We’re still losing ground to the physician shortage,
HRM still watching from the sidelines
On the one hand, the Nova Scotia Health Authority’s latest stats on patients without doctors are nothing new — just another increase of a few per cent from the previous month.
On the other hand, it’s like compound interest on credit card debt. Everything seems OK until one day you’re in too deep. And so we’ve gone from 41,877 people needing a family doctor in January to 54,915 today. That’s six per cent of the population. By way of perspective, most of us would be thrilled with a six per cent return on our savings. In pre-election polls, six per cent can mean a lock on victory.
But the bad news doesn’t seem to be for lack of effort from government, which has brought in two new programs since January and made an important improvement to a third.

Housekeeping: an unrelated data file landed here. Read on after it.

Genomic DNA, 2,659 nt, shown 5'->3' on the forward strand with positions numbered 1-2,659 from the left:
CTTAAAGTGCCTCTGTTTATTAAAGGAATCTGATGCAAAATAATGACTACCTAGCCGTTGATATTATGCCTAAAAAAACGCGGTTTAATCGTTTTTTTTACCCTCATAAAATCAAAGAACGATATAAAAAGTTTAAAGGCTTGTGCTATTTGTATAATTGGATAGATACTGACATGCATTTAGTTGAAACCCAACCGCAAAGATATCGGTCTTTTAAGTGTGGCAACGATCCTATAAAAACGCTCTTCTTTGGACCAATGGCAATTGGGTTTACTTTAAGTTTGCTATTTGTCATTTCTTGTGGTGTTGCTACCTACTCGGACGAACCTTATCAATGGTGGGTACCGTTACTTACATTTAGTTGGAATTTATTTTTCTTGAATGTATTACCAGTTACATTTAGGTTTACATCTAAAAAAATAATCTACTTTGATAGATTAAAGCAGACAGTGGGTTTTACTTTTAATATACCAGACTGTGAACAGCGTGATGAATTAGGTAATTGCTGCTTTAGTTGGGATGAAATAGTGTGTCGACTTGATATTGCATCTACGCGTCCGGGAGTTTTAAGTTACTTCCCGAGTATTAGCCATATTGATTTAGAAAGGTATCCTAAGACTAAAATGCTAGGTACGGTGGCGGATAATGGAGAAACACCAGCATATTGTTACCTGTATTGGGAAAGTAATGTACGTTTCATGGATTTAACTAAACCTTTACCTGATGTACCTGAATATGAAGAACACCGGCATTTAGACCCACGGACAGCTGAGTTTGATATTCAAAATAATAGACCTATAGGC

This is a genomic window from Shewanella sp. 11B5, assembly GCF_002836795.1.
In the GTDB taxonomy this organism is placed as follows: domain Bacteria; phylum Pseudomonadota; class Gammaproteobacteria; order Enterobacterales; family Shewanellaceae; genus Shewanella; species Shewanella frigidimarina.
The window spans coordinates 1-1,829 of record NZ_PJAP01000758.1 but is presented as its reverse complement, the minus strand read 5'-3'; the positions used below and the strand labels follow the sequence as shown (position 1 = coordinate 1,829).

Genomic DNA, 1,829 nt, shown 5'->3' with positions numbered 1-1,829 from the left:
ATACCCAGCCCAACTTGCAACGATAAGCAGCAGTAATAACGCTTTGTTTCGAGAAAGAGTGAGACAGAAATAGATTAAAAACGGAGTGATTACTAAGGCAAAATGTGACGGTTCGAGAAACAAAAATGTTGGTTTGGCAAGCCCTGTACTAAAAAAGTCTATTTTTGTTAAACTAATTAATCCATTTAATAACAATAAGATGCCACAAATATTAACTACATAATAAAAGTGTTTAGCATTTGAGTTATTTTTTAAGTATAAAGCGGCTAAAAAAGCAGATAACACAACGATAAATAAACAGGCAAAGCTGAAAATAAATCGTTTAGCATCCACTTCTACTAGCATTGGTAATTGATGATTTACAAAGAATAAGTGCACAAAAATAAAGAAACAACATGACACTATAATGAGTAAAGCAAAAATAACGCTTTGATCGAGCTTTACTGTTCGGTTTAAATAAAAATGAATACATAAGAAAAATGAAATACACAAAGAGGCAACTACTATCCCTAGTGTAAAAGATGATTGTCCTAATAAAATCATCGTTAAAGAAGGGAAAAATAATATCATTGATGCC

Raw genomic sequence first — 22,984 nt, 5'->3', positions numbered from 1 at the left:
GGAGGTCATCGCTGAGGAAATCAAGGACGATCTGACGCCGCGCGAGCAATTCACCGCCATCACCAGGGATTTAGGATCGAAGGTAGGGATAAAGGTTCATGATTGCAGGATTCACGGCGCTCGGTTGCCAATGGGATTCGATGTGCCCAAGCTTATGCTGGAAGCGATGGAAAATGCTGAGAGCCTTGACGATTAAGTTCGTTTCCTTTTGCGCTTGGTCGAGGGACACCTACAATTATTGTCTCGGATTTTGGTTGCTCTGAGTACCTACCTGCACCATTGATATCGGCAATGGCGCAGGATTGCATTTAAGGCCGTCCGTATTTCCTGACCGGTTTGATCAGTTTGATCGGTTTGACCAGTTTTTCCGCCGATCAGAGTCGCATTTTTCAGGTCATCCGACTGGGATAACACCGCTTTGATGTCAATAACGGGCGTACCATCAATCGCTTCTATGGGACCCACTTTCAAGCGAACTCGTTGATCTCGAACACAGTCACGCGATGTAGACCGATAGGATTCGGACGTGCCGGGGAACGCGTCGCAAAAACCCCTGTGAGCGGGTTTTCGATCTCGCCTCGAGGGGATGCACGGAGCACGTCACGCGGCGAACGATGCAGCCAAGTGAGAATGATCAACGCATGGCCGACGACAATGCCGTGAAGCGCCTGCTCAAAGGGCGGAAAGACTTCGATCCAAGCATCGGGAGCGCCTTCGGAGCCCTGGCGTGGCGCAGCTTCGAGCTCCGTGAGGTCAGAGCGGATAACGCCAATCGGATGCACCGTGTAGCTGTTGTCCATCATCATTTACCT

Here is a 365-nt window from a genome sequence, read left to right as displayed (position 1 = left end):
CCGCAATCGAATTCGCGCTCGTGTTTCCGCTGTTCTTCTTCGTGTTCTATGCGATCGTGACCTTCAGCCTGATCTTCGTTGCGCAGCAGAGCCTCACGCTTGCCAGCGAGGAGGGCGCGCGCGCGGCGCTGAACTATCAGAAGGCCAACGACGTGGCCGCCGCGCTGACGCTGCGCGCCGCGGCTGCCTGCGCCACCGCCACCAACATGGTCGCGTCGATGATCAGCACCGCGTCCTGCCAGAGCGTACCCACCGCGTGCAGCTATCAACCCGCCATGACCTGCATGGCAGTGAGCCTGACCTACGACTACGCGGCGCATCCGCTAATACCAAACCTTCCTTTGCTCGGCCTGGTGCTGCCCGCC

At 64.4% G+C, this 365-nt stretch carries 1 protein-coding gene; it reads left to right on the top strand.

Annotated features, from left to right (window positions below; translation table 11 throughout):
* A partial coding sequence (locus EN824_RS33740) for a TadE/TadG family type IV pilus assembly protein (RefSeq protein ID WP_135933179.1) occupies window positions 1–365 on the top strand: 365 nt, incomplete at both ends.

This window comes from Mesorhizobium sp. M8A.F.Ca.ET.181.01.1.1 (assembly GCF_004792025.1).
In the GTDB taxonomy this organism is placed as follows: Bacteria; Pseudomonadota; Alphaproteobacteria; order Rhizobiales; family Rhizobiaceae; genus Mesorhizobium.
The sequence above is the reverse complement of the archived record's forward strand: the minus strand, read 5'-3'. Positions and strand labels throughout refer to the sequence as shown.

On the face of it, we seem to have our act together.
- Since February, NS Immigration has operated a “physician stream” under the provincial immigrant nominee program.
- In April, the Department of Health and Wellness launched the Patient Attachment Incentive Trust. It offers physicians a one-time incentive of $150 per head to take on additional patients. The trust brought 7,536 people in from the cold since it began in April. That’s a clear success. (But, alas, during that same period the net tally of people seeking doctors grew by 9,360.)
- DHW continues to offer tuition relief, bursaries, debt assistance and a site-visit program. And these incentives now put Halifax on an equal footing with the rest of the province.
All this makes it easier for recruiters working for the health authority and the IWK Health Centre. Let’s hope the effort starts paying off.
While we’re discussing effort, I note Metro Halifax (see map) consistently represents half of the provincial shortage, so it would be nice to see HRM contribute. Queens has an attractive website aimed at physician recruitment. Why not Halifax?